And then you have new-wave, which is basically just post-punk bands with a poppier sound and image, and I bet back then not much of a distinction was made. It seems pretty similar to how certain punk rock bands like the ramones were poppy, yet others like crass were noisy and aggressive. We retroactively call those (traditional) Pop punk. I guess it's just pop post-punk, really. So yes, you could basically call it the same genre. That said, I'm just theorizing and completely talking out of my anus here as usual.
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Old 01-25-2018, 05:17 AM   #18 (permalink)
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For someone who was around during 'new wave'. It was basically a term used to make punk sound more commercial. Blondie especially had the new wave tag pinned on them. It would also be the label from more danceable bands like the B-52s. It eventually got so out of hand as by 1980 it had become so trendy that more traditional bands would cash in on the term. Alice Cooper even had one of his biggest hits that year with the 'New Wave' Clones. Shockingly enough, it's actually pretty good.

True punk bands though cringed at the suggestion they were New Wave. I could imagine John Lydon throwing up at the term even now.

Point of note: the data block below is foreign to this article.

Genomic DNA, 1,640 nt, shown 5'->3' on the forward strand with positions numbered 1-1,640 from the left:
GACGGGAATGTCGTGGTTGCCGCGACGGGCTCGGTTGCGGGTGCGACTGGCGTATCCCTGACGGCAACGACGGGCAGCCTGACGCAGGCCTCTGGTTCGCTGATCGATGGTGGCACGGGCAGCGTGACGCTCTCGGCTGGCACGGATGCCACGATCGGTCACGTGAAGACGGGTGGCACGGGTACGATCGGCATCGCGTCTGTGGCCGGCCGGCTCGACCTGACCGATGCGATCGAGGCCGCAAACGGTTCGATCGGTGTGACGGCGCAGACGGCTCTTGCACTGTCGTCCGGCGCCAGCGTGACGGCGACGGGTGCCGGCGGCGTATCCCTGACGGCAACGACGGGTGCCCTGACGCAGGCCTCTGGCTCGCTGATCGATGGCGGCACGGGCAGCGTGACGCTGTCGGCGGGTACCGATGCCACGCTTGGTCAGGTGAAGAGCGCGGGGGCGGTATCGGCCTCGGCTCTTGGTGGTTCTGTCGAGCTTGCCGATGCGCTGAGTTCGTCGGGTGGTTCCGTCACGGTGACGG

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Old 01-25-2018, 06:05 AM   #19 (permalink)
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For someone who was around during 'new wave'. It was basically a term used to make punk sound more commercial. Blondie especially had the new wave tag pinned on them. It would also be the label from more danceable bands like the B-52s. It eventually got so out of hand as by 1980 it had become so trendy that more traditional bands would cash in on the term. Alice Cooper even had one of his biggest hits that year with the 'New Wave' Clones. Shockingly enough, it's actually pretty good.

True punk bands though cringed at the suggestion they were New Wave. I could imagine John Lydon throwing up at the term even now.
So it really is the pop version, but it was a big marketing term even back then?
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Old 01-25-2018, 06:18 AM   #20 (permalink)
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So it really is the pop version, but it was a big marketing term even back then?

It was the marketing tool. Radio stations used the term to separate bands like Blondie and Talking Heads to the likes of, say, Foreigner or the Bee Gees. It seemed like a softer way of saying punk rock to make it more palatable to the consumer. Some of it wasn't even New Wave. Tom Petty and the Heartbreakers were considered New Wave for example. It worked for a few groups (Blondie wasn't that big commercially speaking until Parallel Lines), but for others, it was kind of a disaster. It's possible the Post Punk description that was big in the early eighties was a reaction to the New Wave hype. There was also something called Post Wave which would have included bands like New Order for example.